The theme for 2011 will be…

The Year of 12 Projects (and Slowing My Roll)

What does this entail? Simple. For each month of the year I will do something creative that requires more than one sitting. It’s not going to be one-per-month to allow for me to do 2 at once or skip a month if needed, but as there are 12 months in the year, so will I walk into 2012 with 12 projects finished. What the scope or nature of these projects will be I cannot say. The only requirement is that they are creative. It could be anything. Right off the bat, I am thinking of redesigning The Black Laser, getting josephdillingham.com up and running, a short story set in OUTER SPACE!!!!, some music, a music video for my friend Mandy, and whatever the hell else my brain comes up with. Make make make.

The other half of the theme is to slow my roll. If you don’t understand what I mean, it can be boiled down to two words: party less. I’ve gone a little nuts this year and it’s taking its toll on me. It’s been the default mode for me this year. When I don’t have anything to do, I go out. Bad news. I need to figure out ways to entertain myself that don’t end with an empty wallet and a scarred liver. Common sense, I think. Besides, I have some trips planned for later this year and it would be nice to be able to afford them.

There it is. Look out for posts tagged “The Year of 12 Projects”. When the first one is done, I will make a new box on the right. Or I won’t. Wouldn’t you like to know?!?!

Things that inspire me.

While browsing the Apedogs the other day, I came across a thread where folks were filling out these influence maps. I thought it was pretty cool so I did my own. See if you can identify all my sources. I almost definitely could fill out an entirely different second one of these.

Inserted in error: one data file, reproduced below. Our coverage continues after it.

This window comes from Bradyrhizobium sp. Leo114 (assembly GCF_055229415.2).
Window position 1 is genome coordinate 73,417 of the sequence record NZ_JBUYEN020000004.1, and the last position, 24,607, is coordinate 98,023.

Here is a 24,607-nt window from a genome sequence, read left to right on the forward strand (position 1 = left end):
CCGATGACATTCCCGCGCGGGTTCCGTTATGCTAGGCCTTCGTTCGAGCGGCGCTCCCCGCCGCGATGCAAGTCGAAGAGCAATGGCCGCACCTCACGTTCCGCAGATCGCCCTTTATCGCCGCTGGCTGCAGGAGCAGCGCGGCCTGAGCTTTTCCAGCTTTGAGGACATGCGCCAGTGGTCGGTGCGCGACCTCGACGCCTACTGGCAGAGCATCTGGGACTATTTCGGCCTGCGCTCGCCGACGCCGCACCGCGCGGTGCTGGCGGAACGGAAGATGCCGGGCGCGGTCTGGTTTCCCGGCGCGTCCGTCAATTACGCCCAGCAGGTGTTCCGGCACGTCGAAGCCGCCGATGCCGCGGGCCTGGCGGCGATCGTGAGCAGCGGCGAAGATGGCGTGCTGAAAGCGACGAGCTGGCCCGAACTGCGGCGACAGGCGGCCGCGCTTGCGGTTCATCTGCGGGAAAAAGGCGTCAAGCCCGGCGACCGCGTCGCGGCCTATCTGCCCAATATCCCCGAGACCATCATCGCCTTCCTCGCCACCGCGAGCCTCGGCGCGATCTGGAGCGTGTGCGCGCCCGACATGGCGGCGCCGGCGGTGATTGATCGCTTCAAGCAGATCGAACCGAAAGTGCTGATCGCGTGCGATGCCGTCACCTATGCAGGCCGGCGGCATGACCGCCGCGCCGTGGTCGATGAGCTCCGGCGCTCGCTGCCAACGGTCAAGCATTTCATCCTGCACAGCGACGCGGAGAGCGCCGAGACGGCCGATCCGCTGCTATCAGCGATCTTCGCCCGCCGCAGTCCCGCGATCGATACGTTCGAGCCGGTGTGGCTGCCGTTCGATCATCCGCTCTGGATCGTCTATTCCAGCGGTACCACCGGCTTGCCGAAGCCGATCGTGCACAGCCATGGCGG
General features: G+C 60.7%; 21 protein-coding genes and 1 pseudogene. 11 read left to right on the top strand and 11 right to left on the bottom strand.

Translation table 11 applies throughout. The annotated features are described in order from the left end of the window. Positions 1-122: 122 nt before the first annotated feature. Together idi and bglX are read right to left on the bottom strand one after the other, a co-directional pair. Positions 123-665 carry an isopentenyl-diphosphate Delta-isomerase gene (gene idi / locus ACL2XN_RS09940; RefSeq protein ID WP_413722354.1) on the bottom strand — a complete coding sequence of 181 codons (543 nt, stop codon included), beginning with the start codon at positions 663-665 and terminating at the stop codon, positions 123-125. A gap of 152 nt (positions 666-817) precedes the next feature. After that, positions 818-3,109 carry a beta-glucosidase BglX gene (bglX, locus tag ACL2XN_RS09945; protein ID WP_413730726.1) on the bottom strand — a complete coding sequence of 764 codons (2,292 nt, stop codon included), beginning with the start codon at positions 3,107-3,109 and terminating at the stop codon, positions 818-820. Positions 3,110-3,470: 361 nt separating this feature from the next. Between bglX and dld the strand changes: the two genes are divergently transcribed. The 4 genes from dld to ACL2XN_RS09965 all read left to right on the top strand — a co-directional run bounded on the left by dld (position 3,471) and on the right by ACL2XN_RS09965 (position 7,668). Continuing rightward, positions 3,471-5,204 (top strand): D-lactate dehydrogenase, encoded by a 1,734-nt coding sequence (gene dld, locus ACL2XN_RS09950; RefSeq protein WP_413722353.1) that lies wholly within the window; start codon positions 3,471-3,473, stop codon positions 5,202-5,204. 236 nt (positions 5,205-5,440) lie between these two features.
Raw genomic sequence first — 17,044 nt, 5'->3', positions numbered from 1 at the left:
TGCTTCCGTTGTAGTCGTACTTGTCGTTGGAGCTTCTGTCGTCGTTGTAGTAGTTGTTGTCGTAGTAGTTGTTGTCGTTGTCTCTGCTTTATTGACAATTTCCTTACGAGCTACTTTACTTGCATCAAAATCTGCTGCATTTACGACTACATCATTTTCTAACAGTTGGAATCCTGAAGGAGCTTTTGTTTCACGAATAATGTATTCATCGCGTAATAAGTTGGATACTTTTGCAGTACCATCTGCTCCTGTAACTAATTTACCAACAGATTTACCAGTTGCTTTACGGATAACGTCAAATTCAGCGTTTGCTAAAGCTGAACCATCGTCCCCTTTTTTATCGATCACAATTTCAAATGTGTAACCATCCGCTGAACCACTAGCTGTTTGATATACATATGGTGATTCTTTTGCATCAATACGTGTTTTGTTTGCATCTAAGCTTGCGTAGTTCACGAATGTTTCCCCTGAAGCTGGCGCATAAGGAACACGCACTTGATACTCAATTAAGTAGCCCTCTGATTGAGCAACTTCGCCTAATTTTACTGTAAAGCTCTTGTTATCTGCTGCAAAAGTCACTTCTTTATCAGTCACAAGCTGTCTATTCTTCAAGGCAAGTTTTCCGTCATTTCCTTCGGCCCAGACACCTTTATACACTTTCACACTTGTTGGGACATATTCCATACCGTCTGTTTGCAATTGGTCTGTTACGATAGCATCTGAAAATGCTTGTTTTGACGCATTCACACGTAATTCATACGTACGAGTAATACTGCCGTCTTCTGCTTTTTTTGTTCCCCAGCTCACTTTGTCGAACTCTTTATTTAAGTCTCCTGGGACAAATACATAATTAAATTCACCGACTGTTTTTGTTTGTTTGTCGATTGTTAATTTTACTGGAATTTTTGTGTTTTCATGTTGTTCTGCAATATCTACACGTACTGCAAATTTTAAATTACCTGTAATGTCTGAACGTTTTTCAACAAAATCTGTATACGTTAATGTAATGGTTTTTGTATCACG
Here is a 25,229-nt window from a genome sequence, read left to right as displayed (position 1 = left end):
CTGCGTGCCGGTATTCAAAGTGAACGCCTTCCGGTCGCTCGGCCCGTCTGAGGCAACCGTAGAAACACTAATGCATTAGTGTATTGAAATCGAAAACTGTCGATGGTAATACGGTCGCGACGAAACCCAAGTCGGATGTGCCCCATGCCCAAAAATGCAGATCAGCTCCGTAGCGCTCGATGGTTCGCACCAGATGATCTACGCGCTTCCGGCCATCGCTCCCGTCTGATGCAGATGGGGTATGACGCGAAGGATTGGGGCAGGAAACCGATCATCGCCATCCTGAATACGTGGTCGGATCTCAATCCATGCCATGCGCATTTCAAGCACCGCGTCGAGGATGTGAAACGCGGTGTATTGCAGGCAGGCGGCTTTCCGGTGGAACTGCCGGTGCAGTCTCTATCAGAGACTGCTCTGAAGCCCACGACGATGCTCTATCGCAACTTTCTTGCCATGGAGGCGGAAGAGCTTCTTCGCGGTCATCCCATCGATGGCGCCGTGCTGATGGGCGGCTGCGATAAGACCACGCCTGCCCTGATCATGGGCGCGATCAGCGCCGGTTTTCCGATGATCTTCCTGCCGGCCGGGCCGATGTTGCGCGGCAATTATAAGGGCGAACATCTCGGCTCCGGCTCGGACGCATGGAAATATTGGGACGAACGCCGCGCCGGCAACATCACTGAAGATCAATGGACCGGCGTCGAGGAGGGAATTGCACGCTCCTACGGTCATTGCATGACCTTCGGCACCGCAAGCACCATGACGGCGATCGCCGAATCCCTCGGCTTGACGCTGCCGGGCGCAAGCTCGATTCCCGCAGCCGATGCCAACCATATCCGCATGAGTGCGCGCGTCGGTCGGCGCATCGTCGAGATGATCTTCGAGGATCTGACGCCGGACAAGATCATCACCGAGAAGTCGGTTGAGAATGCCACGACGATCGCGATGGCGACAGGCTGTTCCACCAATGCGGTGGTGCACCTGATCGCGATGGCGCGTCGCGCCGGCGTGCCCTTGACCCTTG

After thinking about it a little bit more, I realized that I failed the Bechdel Test SO HARD. Terrible! It doesn’t change what my influences are, but it sure makes me look like a misogynist. Oops!

If you want to do your own, download the PSD here.

And, if you head over to Apedogs, check out the speed paint thread. Amaaaaaaaaaazing.

Arian’s “Atmospheres” featured in Juxtapoz Magazine Online

I’m sure you all remember the ink drop videos I posted a while back. Well, just a few days ago the mastermind behind the project, Arian Camilleri, was featured in Juxtapoz magazine. Pretty cool bit of press, I think. Here’s what they say about the project.

Arian Camilleri is a Brooklyn based photographer who aims to address and explore the concepts of creation and infinity in his photographs. Expanding and collapsing in an almost infinitely hypnotic manner, his new series is mesmerizing.

The fluid seems to rush towards you, then almost off the page; the unknown substances are perplexing and exciting. This is free movement captured.

The ethereal quality of these images could land one’s mind anywhere from underwater to a landscape horizon, and even outer space. Like cloud formations in the sky, the choice and destination is ever-changing, left to the viewer to decide.